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New report finds pollution disproportionately harms minorities

Not every American has the same access to clean air, nor do the Americans who emit the worst pollution, deal with the consequences. Instead, the pollution ends up tormenting other citizens.

According to a new report published in the Proceedings of the National Academy of Sciences of the United States of America, “on average, black and Hispanic minorities bear a disproportionate burden from the air pollution caused mainly by non-Hispanic whites.”

Pollution affects the United States in many ways, through dirtying the air, lakes, water and more. Senior biology major Nathan Jacobs said, “The simple answer is that if there are more people, they are more likely to produce waste products that pollute the environment. For this reason, places that have more people, like big cities, usually experience more pollution.”

When people are exposed to fine particulate matter, it can be a major health risk. In the United States, this exposure resulted in 63 percent of deaths from environmental causes and 3 percent of deaths from all causes, according to the report. Even though cities typically emit more pollution, it is not the only place that people’s bad habits affect.

“Other areas can also be significantly affected by pollution based off of their location. For example, a stream or river a few miles downstream of a wastewater treatment plant, like the one near JBU, is more likely be significantly polluted than the stream that flows by a town a few miles upstream,” Jacobs said. “Sager creak actually experienced a significant fish die-out a few years ago after a significant rainfall as a result of the wastewater treatment plant. The worst affected area was several miles away from the more populated area.”

For people at John Brown University, Jacobs said that students should be aware of pollution and its effects. “When we harm the environment by polluting it, we are actually upsetting a balance that is absolutely vital to our existence. We should be concerned about the effects of pollution for selfish reasons, if for no other reason.”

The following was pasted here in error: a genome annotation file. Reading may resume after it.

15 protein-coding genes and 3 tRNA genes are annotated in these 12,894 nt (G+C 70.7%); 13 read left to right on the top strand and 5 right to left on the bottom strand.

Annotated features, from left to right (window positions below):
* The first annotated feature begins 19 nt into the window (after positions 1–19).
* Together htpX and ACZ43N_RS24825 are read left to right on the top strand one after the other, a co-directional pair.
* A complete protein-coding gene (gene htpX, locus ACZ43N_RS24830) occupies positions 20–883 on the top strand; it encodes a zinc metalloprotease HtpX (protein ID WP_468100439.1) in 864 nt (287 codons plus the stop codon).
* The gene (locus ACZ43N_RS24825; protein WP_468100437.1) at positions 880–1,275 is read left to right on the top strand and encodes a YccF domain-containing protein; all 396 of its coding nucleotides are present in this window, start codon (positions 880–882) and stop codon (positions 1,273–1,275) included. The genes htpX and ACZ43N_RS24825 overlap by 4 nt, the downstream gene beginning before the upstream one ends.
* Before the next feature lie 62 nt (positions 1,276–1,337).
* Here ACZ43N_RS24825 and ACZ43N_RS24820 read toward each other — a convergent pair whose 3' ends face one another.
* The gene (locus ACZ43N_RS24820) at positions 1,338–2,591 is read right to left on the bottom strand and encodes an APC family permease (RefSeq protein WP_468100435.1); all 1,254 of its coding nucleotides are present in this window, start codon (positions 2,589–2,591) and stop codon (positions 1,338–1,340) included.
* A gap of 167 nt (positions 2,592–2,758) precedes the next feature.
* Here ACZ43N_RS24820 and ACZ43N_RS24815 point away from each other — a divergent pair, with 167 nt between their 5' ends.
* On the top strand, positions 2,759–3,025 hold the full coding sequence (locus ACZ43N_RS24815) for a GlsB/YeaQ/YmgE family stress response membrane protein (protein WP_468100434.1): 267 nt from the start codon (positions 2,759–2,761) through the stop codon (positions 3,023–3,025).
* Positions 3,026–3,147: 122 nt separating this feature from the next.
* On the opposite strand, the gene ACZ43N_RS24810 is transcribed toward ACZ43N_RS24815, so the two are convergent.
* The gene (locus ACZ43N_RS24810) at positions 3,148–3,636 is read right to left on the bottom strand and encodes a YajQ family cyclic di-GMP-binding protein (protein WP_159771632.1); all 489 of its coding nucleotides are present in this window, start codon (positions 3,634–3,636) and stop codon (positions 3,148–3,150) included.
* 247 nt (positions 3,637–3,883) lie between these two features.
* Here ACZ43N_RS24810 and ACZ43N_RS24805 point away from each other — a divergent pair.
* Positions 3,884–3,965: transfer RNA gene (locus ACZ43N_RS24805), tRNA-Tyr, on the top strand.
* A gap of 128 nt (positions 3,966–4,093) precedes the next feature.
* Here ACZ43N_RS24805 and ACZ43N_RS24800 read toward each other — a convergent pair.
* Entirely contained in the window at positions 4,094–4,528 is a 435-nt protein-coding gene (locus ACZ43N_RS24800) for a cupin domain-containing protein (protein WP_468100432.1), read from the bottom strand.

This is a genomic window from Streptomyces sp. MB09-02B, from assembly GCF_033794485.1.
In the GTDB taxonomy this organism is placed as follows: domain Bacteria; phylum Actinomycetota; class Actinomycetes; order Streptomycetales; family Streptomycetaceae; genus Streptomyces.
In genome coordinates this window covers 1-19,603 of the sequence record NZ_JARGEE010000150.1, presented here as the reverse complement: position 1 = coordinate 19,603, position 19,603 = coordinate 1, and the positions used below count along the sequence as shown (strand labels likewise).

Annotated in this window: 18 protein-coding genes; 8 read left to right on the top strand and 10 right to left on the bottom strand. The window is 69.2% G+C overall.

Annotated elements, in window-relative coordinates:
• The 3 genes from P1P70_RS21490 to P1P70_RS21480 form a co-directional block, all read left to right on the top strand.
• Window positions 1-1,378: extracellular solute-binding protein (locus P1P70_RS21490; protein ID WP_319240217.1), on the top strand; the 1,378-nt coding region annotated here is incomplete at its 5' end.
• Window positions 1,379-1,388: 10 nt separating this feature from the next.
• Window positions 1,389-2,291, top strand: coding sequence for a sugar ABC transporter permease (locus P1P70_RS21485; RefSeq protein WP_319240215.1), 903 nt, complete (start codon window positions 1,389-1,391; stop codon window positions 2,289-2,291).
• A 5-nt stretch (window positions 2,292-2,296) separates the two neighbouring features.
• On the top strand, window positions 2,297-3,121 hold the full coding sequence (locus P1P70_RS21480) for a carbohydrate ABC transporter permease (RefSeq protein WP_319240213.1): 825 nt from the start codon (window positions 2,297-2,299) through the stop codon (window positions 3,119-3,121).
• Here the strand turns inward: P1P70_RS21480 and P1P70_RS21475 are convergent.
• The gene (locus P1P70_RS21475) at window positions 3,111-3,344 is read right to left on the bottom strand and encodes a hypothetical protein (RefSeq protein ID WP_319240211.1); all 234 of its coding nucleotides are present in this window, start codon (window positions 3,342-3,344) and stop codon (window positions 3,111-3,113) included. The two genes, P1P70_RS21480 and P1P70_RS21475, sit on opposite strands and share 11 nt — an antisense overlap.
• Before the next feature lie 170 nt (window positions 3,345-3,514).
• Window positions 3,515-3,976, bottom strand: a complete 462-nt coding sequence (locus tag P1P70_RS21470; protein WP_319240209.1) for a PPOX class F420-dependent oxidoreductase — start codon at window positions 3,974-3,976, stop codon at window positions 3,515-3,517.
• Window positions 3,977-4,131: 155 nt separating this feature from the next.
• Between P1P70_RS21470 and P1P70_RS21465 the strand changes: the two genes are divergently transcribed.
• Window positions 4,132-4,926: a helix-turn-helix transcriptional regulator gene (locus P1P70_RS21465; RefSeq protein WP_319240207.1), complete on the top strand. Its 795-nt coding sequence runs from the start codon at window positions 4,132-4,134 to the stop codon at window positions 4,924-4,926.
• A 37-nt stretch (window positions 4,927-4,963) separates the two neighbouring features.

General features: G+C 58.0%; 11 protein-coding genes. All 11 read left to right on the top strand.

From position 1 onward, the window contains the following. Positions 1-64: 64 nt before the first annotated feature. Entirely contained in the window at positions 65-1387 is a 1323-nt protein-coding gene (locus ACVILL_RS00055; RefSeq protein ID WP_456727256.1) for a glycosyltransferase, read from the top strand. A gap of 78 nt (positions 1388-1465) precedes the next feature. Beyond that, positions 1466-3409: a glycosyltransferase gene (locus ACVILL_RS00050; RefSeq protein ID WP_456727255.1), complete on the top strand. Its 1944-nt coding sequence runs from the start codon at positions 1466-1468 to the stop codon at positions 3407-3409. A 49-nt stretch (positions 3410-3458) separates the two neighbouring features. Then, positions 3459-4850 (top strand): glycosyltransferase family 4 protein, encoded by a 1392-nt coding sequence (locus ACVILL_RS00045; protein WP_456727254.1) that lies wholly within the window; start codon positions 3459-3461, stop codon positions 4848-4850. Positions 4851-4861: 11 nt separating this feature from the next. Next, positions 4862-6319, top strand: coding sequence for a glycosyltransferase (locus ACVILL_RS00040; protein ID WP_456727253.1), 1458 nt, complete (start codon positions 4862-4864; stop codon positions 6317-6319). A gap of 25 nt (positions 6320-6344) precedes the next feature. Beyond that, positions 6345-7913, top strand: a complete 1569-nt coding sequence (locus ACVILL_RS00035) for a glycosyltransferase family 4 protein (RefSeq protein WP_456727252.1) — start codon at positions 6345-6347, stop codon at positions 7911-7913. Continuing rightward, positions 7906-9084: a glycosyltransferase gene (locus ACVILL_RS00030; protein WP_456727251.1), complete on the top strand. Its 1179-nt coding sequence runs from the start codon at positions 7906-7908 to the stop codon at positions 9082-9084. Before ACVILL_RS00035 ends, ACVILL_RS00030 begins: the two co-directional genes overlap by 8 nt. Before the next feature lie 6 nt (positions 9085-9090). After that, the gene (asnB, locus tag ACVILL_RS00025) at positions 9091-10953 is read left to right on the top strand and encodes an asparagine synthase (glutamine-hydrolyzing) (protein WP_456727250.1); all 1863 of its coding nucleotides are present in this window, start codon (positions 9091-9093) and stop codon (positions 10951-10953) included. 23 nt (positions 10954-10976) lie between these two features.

Junior Allie Welsh said that caring for people and their lack of clean air is an important aspect for students consider to keep the environment clean.

“Our environment, as people, really has an effect on who we are … when you’re disadvantaged, it’s just another setback,” Welsh said. “It’s also hard when it’s like ‘I literally am having trouble breathing and I have asthma and my parents can’t afford to take me to a doctor’ … it’s just another run-off factor.”

According to the report, the black population is exposed to 21 percent more pollution than the population average. The Hispanic population is exposed to 12 percent more than average, whereas the white population is exposed to 7 percent less than average but causes 12 percent more exposure than average. 

For Welsh, this hits closer to home because she cares about how her actions impact the people around her, rather than just the environmental impacts.

“I care about people way more. When I think about it that way… [I want to] leave the earth better than I find it,” Welsh said. “It’s not about the [earth] being upset when you leave, but it’s because you want to show people that will use that space after you the dignity and respect they deserve as humans. That’s way we should take care of the environment.”

For students wanting to make a difference today, Jacobs suggests a number of ideas.

“The simplest way to work towards a better environment is simply to be conscious of how our actions impact it. Simple things like recycling or not littering make a big impact. The simple act of spitting your gum on the ground can kill an animal that eats it thinking it is food,” Jacobs said. “For people who want to get more involved, there are a number of organizations formed to help protect the environment. These programs require donations and volunteers and will put on events such as stream cleanup days that average people can get involved in to help work towards a better environment.”